PuMA Lab (Perception and Motion Analysis)

Contact us: k.wilmut@brookes.ac.uk Follow us on twitter: @BrookesPUMA

About us

The work that we carry out in the PuMA Lab falls into 3 broad categories: 

  • perception and motor control
  • handwriting
  • development of assessment tools. 
We are interested in both typical and atypical development in children and adults, with a major focus on Developmental Coordination Disorder (DCD) and associated difficulties. However, our research also encompasses other groups including older adults and individuals with Attention Deficit Hyperactivity Disorder.

Latest findings

Differences in brain [mind] activity in individuals with motor difficulties and attentional difficulties

In collaboration with Emily Meachon at the University of Manheim in Germany, we collected data on brain activity in adults using electroencephalography, or EEG. This was part of a long-running recruitment effort in Germany and the UK, involving 59 adults with Developmental Coordination Disorder/Dyspraxia, Attention-Deficit/Hyperactivity Disorder, both conditions, or neither condition to take part in the study. 

Collecting data on brain activity using EEG

Road crossing: the lived experience of children and adults with DCD

Adult walking across a pedestrian crossing

In collaboration with Dr. Catherine Purcell at Cardiff University, we collected questionnaire data asking about the experience of road crossing in both adults and children with DCD/Dyspraxia (child based experiences were reported by parents).

We asked how people felt about their (or their child’s) road crossing, about actual behaviours at the roadside and about perception of the likelihood of accidents happening (to look for a ‘it won’t happen to me’ attitude).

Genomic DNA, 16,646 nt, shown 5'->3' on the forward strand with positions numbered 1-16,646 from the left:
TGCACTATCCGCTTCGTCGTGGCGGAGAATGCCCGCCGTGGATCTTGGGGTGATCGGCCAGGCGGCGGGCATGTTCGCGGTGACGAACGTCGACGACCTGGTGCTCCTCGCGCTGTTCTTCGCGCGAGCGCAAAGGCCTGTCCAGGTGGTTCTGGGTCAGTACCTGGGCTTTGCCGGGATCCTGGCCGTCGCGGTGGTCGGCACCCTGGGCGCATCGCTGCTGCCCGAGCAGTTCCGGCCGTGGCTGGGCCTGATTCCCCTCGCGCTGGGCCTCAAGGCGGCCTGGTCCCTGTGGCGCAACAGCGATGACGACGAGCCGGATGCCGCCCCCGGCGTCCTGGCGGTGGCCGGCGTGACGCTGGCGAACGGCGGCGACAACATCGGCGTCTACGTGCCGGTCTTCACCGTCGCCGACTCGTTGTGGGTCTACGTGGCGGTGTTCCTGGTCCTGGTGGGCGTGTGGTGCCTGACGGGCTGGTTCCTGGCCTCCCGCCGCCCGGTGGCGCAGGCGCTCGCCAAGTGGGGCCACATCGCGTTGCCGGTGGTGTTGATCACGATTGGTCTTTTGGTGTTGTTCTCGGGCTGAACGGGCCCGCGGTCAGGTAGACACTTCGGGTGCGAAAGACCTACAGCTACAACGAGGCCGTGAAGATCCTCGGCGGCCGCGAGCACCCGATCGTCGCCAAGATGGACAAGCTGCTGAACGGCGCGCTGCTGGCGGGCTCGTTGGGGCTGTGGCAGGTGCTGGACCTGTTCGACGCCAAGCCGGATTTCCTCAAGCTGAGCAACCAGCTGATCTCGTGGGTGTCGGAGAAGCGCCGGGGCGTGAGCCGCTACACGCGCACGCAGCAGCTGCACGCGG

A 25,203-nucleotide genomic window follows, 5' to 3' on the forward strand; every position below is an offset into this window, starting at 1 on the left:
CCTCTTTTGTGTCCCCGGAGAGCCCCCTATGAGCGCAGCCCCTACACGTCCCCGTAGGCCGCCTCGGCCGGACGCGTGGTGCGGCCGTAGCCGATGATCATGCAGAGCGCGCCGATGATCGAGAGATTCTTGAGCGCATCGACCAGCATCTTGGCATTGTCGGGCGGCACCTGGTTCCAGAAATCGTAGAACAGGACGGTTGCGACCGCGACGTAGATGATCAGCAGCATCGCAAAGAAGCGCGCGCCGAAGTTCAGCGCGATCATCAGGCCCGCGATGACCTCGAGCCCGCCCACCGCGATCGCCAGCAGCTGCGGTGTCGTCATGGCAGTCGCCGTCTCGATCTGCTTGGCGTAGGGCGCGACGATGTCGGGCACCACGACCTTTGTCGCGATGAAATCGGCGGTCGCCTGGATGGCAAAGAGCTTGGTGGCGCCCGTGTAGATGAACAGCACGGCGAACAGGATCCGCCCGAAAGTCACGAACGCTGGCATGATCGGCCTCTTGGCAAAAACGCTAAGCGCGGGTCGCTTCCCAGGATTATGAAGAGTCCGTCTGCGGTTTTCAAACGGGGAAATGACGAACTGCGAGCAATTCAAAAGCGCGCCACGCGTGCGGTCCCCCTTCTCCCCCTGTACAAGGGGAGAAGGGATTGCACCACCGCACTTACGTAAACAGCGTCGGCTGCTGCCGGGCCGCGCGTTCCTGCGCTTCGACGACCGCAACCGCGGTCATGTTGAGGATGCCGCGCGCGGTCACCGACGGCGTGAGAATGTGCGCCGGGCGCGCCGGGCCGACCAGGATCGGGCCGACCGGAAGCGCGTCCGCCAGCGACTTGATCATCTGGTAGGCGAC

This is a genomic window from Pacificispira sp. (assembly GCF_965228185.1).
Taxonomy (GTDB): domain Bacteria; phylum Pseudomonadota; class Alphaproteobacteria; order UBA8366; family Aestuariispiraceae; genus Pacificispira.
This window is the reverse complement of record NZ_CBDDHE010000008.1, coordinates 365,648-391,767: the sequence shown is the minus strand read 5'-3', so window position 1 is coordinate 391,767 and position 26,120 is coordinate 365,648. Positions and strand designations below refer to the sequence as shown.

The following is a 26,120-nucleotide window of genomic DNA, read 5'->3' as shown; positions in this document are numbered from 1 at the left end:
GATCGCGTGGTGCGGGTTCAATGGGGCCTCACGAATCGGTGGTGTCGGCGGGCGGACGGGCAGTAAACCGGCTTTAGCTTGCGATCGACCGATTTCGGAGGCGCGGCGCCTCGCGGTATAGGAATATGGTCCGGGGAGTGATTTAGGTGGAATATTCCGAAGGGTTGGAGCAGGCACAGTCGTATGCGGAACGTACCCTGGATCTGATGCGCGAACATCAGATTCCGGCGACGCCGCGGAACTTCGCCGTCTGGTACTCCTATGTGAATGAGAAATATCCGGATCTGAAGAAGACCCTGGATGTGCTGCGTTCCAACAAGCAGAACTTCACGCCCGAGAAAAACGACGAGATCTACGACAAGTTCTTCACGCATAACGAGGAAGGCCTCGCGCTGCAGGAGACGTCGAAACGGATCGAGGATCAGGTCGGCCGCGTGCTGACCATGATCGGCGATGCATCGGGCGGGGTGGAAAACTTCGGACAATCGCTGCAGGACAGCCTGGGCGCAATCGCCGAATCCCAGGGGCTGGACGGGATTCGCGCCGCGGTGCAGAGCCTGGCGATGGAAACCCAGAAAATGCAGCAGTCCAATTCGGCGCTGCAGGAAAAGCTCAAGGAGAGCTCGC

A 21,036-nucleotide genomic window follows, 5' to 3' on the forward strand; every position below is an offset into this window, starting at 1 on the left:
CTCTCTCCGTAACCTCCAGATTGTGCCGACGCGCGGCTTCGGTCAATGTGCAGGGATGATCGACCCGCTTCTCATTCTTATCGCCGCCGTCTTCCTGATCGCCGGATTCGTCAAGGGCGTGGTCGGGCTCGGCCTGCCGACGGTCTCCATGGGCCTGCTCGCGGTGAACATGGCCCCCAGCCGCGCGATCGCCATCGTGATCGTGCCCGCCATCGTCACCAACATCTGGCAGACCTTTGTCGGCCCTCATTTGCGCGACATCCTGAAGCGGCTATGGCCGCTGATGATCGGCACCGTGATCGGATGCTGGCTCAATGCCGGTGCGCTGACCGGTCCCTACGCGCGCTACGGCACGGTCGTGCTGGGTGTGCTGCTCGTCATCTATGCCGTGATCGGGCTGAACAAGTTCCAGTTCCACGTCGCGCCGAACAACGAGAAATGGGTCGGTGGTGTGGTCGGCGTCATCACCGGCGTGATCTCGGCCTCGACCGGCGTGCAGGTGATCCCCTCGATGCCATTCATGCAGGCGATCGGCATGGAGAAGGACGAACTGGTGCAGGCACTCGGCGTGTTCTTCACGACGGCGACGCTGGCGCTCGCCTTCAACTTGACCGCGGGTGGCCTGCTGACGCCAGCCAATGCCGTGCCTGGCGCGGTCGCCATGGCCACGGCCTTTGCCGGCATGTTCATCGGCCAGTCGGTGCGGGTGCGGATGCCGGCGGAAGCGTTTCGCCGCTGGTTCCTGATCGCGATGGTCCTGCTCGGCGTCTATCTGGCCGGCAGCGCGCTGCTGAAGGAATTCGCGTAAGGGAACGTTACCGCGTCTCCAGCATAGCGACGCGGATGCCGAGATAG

Coordinating movement on a pedalo

All movement requires some coordination; the linking together of different body parts to produce smooth movement. If we take a simple task such as walking, the way in which the body is coordinated during this task may be different for different people (eg a child vs an adult) and may vary if we change the task (walking fast vs walking slowly). 

In this case, walking is unimpaired and the differences we see are subtle but they help us to understand how movement is controlled. We recently ran a study to consider coordination of adolescents with DCD on a novel task, the pedalo task.

Person on a pedalo

Current projects

Anna is working with Pearson Clinical UK on new editions of the popular DASH, DASH17+ and Movement ABC-2 tools. Data collection has been put on hold due to the Covid-19 pandemic but is due to start later in 2021.

Anna is also working with colleagues to develop a new Writing Quality Scale (WQS) to be used in conjunction with the DASH17+ and her Handwriting Legibility Scale (HLS) to provide a comprehensive assessment of writing skill. Findings will be presented at the 12th British Dyslexia Association International Conference in May 2021.

Kate is working with colleagues at Cardiff University and the Bikeability Trust to assess cycle training in children with Special Educational Needs/disabilities.